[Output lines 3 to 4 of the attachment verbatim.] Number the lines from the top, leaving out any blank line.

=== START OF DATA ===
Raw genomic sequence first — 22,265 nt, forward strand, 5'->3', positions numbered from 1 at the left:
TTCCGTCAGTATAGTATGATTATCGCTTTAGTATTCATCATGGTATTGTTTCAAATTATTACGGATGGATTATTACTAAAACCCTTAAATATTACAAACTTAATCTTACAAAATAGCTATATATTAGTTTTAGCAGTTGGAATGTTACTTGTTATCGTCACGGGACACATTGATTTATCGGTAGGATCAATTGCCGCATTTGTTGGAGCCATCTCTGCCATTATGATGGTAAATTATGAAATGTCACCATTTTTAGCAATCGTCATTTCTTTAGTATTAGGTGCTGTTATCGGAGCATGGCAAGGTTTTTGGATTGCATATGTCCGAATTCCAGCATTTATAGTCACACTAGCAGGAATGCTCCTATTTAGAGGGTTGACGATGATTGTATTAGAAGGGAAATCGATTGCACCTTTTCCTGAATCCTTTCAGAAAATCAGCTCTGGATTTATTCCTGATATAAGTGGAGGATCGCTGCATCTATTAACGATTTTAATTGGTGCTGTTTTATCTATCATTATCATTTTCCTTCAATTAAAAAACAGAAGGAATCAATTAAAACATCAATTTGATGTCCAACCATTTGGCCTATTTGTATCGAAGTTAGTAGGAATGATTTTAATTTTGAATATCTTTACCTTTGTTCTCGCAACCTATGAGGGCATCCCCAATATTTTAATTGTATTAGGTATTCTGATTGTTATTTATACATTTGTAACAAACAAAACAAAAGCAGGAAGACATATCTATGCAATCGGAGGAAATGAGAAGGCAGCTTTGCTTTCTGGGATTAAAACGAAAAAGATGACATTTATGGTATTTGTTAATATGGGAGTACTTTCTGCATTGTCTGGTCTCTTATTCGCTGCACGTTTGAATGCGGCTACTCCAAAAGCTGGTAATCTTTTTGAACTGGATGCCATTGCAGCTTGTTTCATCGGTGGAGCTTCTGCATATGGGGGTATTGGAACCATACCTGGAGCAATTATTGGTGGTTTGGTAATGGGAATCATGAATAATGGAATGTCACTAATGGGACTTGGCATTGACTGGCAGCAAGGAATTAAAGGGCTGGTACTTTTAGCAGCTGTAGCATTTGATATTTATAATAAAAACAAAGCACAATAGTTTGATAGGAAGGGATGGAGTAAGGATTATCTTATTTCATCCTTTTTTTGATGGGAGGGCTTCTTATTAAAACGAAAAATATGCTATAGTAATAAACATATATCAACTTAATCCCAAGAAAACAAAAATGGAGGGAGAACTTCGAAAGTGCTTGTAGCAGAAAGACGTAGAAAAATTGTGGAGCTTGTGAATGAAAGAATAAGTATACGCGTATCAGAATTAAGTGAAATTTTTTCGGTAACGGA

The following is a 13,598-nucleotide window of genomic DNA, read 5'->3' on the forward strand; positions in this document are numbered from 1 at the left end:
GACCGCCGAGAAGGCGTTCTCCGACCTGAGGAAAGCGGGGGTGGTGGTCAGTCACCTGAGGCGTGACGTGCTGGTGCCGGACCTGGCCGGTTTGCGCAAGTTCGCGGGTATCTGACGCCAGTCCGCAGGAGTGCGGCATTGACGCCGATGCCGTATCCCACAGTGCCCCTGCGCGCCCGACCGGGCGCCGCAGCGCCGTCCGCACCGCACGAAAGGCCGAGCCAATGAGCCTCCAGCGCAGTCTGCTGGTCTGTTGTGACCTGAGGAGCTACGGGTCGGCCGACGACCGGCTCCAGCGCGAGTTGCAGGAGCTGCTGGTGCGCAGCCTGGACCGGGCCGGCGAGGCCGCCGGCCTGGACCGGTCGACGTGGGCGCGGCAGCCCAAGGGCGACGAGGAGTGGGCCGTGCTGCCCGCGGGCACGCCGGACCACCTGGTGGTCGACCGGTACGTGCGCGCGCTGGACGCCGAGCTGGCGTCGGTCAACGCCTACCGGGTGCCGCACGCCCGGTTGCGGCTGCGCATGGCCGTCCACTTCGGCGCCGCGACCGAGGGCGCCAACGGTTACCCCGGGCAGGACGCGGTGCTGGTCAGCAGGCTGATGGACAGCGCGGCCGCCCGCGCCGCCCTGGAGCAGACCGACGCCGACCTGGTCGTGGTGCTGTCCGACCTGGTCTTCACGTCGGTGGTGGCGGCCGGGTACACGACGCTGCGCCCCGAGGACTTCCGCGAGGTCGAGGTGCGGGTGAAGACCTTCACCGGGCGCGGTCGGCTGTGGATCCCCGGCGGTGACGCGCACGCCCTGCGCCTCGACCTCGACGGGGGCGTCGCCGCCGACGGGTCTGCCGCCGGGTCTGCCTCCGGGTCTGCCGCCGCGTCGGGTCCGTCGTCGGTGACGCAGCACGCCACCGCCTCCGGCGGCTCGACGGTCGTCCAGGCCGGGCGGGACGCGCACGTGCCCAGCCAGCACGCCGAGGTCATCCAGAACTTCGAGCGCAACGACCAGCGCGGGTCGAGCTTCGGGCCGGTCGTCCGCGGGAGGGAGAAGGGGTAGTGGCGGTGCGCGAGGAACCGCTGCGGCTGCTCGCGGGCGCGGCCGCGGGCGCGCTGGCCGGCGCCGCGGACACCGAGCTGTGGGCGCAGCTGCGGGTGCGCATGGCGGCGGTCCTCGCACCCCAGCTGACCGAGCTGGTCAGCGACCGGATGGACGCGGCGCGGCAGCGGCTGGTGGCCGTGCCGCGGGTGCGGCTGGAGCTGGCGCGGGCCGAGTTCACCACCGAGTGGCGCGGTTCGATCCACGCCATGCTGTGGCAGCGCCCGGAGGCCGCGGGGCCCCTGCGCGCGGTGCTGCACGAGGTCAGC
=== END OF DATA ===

The following is a 13,598-nucleotide window of genomic DNA, read 5'->3' on the forward strand; positions in this document are numbered from 1 at the left end:
GACCGCCGAGAAGGCGTTCTCCGACCTGAGGAAAGCGGGGGTGGTGGTCAGTCACCTGAGGCGTGACGTGCTGGTGCCGGACCTGGCCGGTTTGCGCAAGTTCGCGGGTATCTGACGCCAGTCCGCAGGAGTGCGGCATTGACGCCGATGCCGTATCCCACAGTGCCCCTGCGCGCCCGACCGGGCGCCGCAGCGCCGTCCGCACCGCACGAAAGGCCGAGCCAATGAGCCTCCAGCGCAGTCTGCTGGTCTGTTGTGACCTGAGGAGCTACGGGTCGGCCGACGACCGGCTCCAGCGCGAGTTGCAGGAGCTGCTGGTGCGCAGCCTGGACCGGGCCGGCGAGGCCGCCGGCCTGGACCGGTCGACGTGGGCGCGGCAGCCCAAGGGCGACGAGGAGTGGGCCGTGCTGCCCGCGGGCACGCCGGACCACCTGGTGGTCGACCGGTACGTGCGCGCGCTGGACGCCGAGCTGGCGTCGGTCAACGCCTACCGGGTGCCGCACGCCCGGTTGCGGCTGCGCATGGCCGTCCACTTCGGCGCCGCGACCGAGGGCGCCAACGGTTACCCCGGGCAGGACGCGGTGCTGGTCAGCAGGCTGATGGACAGCGCGGCCGCCCGCGCCGCCCTGGAGCAGACCGACGCCGACCTGGTCGTGGTGCTGTCCGACCTGGTCTTCACGTCGGTGGTGGCGGCCGGGTACACGACGCTGCGCCCCGAGGACTTCCGCGAGGTCGAGGTGCGGGTGAAGACCTTCACCGGGCGCGGTCGGCTGTGGATCCCCGGCGGTGACGCGCACGCCCTGCGCCTCGACCTCGACGGGGGCGTCGCCGCCGACGGGTCTGCCGCCGGGTCTGCCTCCGGGTCTGCCGCCGCGTCGGGTCCGTCGTCGGTGACGCAGCACGCCACCGCCTCCGGCGGCTCGACGGTCGTCCAGGCCGGGCGGGACGCGCACGTGCCCAGCCAGCACGCCGAGGTCATCCAGAACTTCGAGCGCAACGACCAGCGCGGGTCGAGCTTCGGGCCGGTCGTCCGCGGGAGGGAGAAGGGGTAGTGGCGGTGCGCGAGGAACCGCTGCGGCTGCTCGCGGGCGCGGCCGCGGGCGCGCTGGCCGGCGCCGCGGACACCGAGCTGTGGGCGCAGCTGCGGGTGCGCATGGCGGCGGTCCTCGCACCCCAGCTGACCGAGCTGGTCAGCGACCGGATGGACGCGGCGCGGCAGCGGCTGGTGGCCGTGCCGCGGGTGCGGCTGGAGCTGGCGCGGGCCGAGTTCACCACCGAGTGGCGCGGTTCGATCCACGCCATGCTGTGGCAGCGCCCGGAGGCCGCGGGGCCCCTGCGCGCGGTGCTGCACGAGGTCAGC